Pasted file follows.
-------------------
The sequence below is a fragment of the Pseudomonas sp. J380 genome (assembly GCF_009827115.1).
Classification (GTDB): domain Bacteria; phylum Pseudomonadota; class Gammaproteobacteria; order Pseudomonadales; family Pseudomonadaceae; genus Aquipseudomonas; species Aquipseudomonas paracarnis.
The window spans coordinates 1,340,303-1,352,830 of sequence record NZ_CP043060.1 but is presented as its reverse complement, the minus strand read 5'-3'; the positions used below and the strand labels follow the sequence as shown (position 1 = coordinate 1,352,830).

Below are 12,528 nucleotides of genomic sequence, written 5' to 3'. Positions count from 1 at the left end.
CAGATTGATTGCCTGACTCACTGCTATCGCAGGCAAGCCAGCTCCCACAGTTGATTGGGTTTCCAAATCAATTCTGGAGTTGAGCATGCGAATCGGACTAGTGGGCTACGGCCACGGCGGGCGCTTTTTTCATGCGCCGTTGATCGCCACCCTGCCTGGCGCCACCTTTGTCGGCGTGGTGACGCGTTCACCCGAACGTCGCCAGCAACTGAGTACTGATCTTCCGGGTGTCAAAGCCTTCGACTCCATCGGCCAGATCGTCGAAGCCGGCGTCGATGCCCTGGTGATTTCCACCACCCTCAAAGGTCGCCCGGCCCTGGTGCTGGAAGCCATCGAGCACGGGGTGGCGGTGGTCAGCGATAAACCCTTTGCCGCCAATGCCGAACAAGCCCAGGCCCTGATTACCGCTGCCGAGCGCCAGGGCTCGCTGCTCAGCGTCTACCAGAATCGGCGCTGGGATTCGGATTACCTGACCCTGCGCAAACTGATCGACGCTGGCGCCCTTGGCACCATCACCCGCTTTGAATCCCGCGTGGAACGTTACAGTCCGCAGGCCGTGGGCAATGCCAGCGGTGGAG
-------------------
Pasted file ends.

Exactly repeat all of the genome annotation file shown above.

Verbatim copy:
The sequence below is a fragment of the Pseudomonas sp. J380 genome (assembly GCF_009827115.1).
Classification (GTDB): domain Bacteria; phylum Pseudomonadota; class Gammaproteobacteria; order Pseudomonadales; family Pseudomonadaceae; genus Aquipseudomonas; species Aquipseudomonas paracarnis.
The window spans coordinates 1,340,303-1,352,830 of sequence record NZ_CP043060.1 but is presented as its reverse complement, the minus strand read 5'-3'; the positions used below and the strand labels follow the sequence as shown (position 1 = coordinate 1,352,830).

Below are 12,528 nucleotides of genomic sequence, written 5' to 3'. Positions count from 1 at the left end.
CAGATTGATTGCCTGACTCACTGCTATCGCAGGCAAGCCAGCTCCCACAGTTGATTGGGTTTCCAAATCAATTCTGGAGTTGAGCATGCGAATCGGACTAGTGGGCTACGGCCACGGCGGGCGCTTTTTTCATGCGCCGTTGATCGCCACCCTGCCTGGCGCCACCTTTGTCGGCGTGGTGACGCGTTCACCCGAACGTCGCCAGCAACTGAGTACTGATCTTCCGGGTGTCAAAGCCTTCGACTCCATCGGCCAGATCGTCGAAGCCGGCGTCGATGCCCTGGTGATTTCCACCACCCTCAAAGGTCGCCCGGCCCTGGTGCTGGAAGCCATCGAGCACGGGGTGGCGGTGGTCAGCGATAAACCCTTTGCCGCCAATGCCGAACAAGCCCAGGCCCTGATTACCGCTGCCGAGCGCCAGGGCTCGCTGCTCAGCGTCTACCAGAATCGGCGCTGGGATTCGGATTACCTGACCCTGCGCAAACTGATCGACGCTGGCGCCCTTGGCACCATCACCCGCTTTGAATCCCGCGTGGAACGTTACAGTCCGCAGGCCGTGGGCAATGCCAGCGGTGGAG